More brokerage firms are expected to follow the lead of The Charles Schwab Corp. and demand that customers give up their right to file class actions against them.
A legal door for the industry to kill class actions was cracked open last Thursday when a hearing panel of the Financial Industry Regulatory Authority Inc. upheld Schwab's use of arbitration agreements that force customers to bring all disputes into Finra-run arbitration forums.
Finra brought charges against Schwab a year ago, claiming that Schwab's arbitration agreement violated its rules. The hearing panel agreed, but said the Federal Arbitration Act prevented Finra from enforcing those rules.
Finra does not allow class-action claims in its arbitration system, and so precluding customers from pursuing class claims in court effectively kills them.
Kevin Carroll, associate general counsel at the Securities Industry and Financial Markets Association, said he was not aware of any other firms using an agreement like Schwab's but anticipated that other firms will craft similar arbitration agreements.
“However, we expect many firms would wait to see if [the decision] is appealed,” Mr. Carroll added.
Representatives of Morgan Stanley Smith Barney, TD Ameritrade Inc. and Wells Fargo Advisors declined to comment. Spokespersons for Bank of America Merrill Lynch and Fidelity Investments did not respond to requests for comment.
Finra enforcers have 45 days from last Thursday to appeal the finding to Finra's National Adjudicatory Council. Finra spokeswoman Nancy Condon said officials at the self-regulatory organization had not decided whether to appeal.
Calling the 48-page hearing-panel decision “robust,” Mr. Carroll said the panel “went to some pains to spell out the rationale and detail its decision in a way to make it more difficult to overturn.”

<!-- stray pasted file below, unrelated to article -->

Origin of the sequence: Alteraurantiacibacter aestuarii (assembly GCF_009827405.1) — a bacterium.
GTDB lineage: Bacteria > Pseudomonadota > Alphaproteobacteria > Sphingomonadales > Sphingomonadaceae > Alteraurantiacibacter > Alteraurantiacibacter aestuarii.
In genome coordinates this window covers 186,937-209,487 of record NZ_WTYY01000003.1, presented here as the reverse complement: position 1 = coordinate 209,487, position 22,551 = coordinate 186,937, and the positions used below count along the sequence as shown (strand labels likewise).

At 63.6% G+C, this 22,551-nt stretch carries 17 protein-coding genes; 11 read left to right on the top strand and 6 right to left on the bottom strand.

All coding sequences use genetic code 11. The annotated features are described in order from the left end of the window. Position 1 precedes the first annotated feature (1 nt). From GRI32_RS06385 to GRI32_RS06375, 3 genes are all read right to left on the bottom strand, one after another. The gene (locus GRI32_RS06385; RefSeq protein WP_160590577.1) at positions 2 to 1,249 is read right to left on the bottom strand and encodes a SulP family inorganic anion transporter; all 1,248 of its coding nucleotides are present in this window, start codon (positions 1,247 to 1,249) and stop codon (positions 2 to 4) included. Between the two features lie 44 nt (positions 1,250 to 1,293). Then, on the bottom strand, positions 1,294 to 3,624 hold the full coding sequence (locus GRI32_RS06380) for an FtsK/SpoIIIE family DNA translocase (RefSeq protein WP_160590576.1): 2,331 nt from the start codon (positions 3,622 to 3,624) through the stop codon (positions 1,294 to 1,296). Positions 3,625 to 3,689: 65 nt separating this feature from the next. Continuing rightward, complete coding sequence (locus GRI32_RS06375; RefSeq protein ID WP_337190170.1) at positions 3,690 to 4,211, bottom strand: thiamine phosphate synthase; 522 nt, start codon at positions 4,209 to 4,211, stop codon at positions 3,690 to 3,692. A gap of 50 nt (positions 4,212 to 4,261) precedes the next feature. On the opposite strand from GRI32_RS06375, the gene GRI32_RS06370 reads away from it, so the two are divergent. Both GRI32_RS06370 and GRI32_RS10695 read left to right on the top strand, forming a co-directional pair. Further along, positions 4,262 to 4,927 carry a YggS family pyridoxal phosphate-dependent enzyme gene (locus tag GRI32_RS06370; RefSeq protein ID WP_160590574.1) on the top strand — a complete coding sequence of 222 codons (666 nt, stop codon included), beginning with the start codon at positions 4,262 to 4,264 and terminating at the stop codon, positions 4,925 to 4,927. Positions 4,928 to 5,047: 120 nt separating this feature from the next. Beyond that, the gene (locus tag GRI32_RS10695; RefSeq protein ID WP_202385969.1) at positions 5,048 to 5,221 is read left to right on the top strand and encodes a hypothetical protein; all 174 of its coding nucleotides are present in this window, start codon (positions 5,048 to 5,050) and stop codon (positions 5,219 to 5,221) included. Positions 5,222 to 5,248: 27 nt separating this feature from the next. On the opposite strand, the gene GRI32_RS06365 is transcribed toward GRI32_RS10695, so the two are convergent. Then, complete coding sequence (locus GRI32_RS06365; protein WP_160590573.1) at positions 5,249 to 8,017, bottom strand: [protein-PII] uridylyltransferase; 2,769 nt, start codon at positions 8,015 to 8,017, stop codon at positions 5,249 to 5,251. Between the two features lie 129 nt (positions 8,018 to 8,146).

“The potential consequences [of the case] are huge, because every broker-dealer would like to insulate themselves,” said Joel Beck, founder of The Beck Law Firm LLC and a former Finra attorney.
Because of the importance of the case, Mr. Beck noted that he'd “be surprised if it stands without further review.”
The hearing panel cited a key 2011 Supreme Court case, AT&T Mobility LLC v. Concepcion, which held that a party to an arbitration agreement has no right to participate instead in a class action.
“I certainly understand why the panel ruled the way it did,” said Scott Ilgenfritz, president of the Public Investors Arbitration Bar Association and a partner at Johnson Pope Bokor Ruppel & Burns LLP.
“But it's not a good thing for investors or consumers,” he said. “Every broker-dealer in the country is going to put class action waivers in their arbitration agreements. Why wouldn't they?”
The decision is “a damn train wreck — absolutely ridiculous,” said Heath Abshure, president of the North American Securities Administrators Association and the Arkansas securities commissioner.
He said he is worried that many small investors will be buying risky private placements, thanks to provisions in the Jumpstart Our Business Startups Act, but will have no legal remedies for fraud if they can't participate in class claims.
Plaintiff's attorney Andrew Stoltmann said the Finra panel ruling will lead to more product-failure frauds on a broader scale.
“Typically, 70% to 80% of folks who are defrauded never come forward” with an arbitration claim, he said.
Class actions, however, can be a different story.
In November 2010, Schwab settled a class case, agreeing to pay $235 million to investors who lost money in its ill-fated YieldPlus bond fund.
Mr. Carroll said he doubted that the hearing panel's decision will harm investors, who he said do better in arbitration than court proceedings.
Any harm from the hearing panel decision is to class action lawyers, not investors, Mr. Carroll said.
Regarding the conflict between the Federal Arbitration Act and Finra's rule, “that's a fix Congress has to make,” Mr. Abshure said.
“Good luck with that,” Mr. Ilgenfritz said, given the partisan divide in Washington.
Meanwhile, the hearing panel did not give Schwab a total victory. It found that the company violated Finra rules by attempting to limit the ability of arbitrators to consolidate individual claims in arbitration, and fined it $500,000.
Schwab spokesman Greg Gable said the company has already fixed the offending language in its agreements.
“Schwab is pleased with the panel's decision, which ruled in the company's favor on the central class action waiver issue,” he said in a statement.